At the steps of the state Capitol on Saturday morning, Gov. Pete Ricketts declared Nebraska a "pro-life state" during the 44th annual Walk for Life.
Sponsored by Nebraska Right to Life, the anti-abortion rally draws thousands of marchers every year.
Crowd estimates Saturday varied from 5,000, according to Sandy Danek, president of Nebraska Right to Life, to about 1,000 plus 100 counter-protesters, according to police on scene.
Participants in the anti-abortion rally walked in sunny, crisp weather from the north side of the Capitol to the University of Nebraska-Lincoln Student Union at 1400 R St.
The walk is usually scheduled close to the anniversary of the Supreme Court's decision in Roe v. Wade on Jan. 22, 1973, which legalized abortion.
The decision's 45th anniversary made this year's walk even more significant to some.
"It just marks another year of legal abortion," said Marilyn Synek, a University of Nebraska-Kearney student and member of its Students for Life club. "That's a very somber feeling."
Synek was among several young people who took part Saturday, which was noted by some of the event's speakers.
"This movement is filled with young people who know the future is pro-life," Sen. Ben Sasse said.
Chloe Odbert was one of them. A high school student from Columbus, she stood proudly in the crowd after attending the national Walk for Life in Washington, D.C., a week earlier.
"It was one of the best experiences of my life," she said. "It's really cool to see a ton of people who have the same beliefs as you all in one place."
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Ricketts, Lt. Gov. Mike Foley, Sen. Deb Fischer and Sasse all spoke, hailing the anti-abortion legislation that was enacted in Nebraska last year. Each speaker called on participants to support state senators who back anti-abortion legislation.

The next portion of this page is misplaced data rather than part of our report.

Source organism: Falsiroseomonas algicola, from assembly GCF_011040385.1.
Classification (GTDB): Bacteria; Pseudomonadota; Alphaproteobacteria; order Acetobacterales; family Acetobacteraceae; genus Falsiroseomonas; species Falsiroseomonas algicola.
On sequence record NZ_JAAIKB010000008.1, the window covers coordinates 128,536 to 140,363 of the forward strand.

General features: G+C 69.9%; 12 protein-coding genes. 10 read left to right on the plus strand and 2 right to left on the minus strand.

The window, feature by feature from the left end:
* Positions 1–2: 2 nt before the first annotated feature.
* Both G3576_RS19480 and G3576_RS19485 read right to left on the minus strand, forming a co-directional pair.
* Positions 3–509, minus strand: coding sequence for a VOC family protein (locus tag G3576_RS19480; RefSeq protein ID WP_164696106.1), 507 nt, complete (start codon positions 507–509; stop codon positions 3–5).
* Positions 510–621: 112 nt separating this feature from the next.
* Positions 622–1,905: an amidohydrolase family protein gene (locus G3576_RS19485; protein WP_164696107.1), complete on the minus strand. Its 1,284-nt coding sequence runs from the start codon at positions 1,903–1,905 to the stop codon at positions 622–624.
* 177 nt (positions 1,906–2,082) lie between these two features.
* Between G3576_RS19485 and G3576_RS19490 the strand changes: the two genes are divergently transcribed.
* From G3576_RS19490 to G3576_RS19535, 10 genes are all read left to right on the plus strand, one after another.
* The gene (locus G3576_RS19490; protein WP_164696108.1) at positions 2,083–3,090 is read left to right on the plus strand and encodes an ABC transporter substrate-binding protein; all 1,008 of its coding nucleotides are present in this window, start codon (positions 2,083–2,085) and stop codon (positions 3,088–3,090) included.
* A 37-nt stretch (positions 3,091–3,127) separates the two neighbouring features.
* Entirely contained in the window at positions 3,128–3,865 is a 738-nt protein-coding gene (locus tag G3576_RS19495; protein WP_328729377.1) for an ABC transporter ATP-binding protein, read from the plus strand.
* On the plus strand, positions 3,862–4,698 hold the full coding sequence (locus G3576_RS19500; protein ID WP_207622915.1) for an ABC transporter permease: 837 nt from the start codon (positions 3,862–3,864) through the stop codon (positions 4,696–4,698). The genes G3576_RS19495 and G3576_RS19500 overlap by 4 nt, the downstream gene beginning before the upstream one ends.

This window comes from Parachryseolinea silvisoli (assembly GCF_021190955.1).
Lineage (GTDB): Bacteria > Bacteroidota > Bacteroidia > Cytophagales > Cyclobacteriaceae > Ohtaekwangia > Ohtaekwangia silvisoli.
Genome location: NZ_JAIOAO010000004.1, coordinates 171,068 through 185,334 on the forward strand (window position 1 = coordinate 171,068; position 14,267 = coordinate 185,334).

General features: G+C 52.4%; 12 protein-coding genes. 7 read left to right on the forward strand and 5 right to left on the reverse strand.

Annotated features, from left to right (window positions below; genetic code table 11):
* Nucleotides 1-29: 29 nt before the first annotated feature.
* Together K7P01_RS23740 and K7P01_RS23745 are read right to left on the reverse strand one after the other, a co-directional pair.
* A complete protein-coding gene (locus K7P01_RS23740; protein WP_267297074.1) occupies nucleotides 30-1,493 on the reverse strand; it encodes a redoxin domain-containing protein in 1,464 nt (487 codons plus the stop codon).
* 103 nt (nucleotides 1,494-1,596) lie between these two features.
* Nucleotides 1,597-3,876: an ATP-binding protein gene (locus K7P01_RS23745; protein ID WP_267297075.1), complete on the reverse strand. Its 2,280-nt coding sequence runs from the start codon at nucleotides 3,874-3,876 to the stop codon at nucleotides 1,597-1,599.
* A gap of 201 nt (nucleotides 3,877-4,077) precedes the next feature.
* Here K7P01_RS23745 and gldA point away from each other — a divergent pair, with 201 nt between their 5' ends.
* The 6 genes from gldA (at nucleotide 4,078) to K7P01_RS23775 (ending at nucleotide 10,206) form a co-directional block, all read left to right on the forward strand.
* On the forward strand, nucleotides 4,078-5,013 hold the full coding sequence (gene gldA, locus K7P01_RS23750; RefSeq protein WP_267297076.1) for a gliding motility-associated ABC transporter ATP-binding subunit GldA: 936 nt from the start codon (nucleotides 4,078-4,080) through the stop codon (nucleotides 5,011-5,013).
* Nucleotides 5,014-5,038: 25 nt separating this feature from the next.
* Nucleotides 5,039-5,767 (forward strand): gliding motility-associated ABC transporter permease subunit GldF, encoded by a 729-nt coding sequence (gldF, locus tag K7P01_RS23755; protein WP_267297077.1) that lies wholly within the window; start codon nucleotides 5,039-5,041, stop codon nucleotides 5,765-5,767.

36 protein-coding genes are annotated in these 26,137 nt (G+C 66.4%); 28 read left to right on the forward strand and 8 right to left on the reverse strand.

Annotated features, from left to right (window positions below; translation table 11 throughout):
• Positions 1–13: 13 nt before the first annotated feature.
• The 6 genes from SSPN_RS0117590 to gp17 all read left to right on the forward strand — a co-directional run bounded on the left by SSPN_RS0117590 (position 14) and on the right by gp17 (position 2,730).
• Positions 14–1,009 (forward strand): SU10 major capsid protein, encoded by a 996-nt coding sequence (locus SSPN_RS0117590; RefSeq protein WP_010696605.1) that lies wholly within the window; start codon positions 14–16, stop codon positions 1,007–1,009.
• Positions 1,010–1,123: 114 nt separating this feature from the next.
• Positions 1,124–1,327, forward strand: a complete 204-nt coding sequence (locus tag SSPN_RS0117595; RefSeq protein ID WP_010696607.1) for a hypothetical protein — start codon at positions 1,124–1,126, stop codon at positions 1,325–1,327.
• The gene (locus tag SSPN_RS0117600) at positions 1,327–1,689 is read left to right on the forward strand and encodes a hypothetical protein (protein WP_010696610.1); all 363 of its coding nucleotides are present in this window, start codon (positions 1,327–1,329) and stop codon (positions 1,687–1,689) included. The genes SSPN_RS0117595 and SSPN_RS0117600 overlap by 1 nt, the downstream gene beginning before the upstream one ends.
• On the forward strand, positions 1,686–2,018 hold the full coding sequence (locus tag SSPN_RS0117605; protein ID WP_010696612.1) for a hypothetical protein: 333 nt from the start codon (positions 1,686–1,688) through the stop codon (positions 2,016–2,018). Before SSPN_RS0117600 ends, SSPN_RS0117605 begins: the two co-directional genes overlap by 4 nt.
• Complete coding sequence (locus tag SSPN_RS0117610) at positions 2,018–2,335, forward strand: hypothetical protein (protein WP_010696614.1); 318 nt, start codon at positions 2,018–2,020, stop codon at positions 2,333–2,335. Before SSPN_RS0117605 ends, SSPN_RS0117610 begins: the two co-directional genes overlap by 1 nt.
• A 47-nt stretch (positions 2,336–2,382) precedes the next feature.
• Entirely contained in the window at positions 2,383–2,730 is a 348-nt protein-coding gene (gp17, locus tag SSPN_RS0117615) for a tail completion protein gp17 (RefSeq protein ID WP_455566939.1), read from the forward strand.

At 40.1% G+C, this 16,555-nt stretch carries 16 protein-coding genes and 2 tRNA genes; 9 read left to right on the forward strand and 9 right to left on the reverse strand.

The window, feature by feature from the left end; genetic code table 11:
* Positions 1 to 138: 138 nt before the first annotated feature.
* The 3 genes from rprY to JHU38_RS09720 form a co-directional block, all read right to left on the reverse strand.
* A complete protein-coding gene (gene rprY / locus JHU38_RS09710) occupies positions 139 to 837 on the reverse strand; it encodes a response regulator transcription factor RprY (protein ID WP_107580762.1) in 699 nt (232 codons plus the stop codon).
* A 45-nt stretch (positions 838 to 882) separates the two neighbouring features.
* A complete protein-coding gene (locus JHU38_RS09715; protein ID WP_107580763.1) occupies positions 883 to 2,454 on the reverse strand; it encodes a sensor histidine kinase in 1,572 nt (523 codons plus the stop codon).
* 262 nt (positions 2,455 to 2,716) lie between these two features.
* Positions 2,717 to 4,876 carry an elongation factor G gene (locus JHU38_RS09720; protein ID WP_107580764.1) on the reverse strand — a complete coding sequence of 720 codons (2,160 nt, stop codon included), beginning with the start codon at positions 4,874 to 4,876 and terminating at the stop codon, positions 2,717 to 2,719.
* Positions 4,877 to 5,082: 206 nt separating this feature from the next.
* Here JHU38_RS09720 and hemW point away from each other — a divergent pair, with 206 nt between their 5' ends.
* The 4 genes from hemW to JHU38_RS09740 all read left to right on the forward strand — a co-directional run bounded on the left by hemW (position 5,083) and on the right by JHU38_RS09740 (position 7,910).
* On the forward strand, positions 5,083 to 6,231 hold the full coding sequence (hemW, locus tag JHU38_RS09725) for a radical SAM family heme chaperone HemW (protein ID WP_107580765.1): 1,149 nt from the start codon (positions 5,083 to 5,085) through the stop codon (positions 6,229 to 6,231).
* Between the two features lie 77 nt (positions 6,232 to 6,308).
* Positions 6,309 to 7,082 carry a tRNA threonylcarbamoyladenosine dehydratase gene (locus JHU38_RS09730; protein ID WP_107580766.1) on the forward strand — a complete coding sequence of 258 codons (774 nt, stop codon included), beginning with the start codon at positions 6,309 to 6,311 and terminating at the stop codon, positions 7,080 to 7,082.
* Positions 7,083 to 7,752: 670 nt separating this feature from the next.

"Our budget should reflect our values," Ricketts said.
Nebraska Right to Life emphasized state legislation it supports and opposes in flyers that were distributed.
Nebraskans came from across the state. RanDee and Bill Barger, farmers from near McCook, left home at 5 a.m. to meet their son, Russ, in Lincoln and attend the rally.
"Seeing the enthusiasm everyone here has is just so great," RanDee said. "It's important to show that you're for the right to life. Now is the time to do this."
At the Student Union, marchers filled the upstairs ballroom to hear keynote speaker Ann McElhinney give a presentation about Kermit Gosnell, a former abortion provider convicted of first-degree murder and manslaughter in the deaths of three infants and a woman.
McElhinney said one problem the anti-abortion movement faces is getting people to wrap their heads around how many abortions are performed each year. To solve it, she said, the movement must come together and promote a message of love.
Her words resonated with supporters.
"This is a movement of love," said Paige Edwards, president of the University of Nebraska-Lincoln Students for Life group. "It welcomes all people, and it is for all people."
That feeling of togetherness is what keeps Mark Masur of David City and his family coming every year.
"It's great to see individuals at this walk for the same reasons we are," he said. "It's a common effort. We hope that next time we come, it's to celebrate the end of elective abortion. That would be wonderful."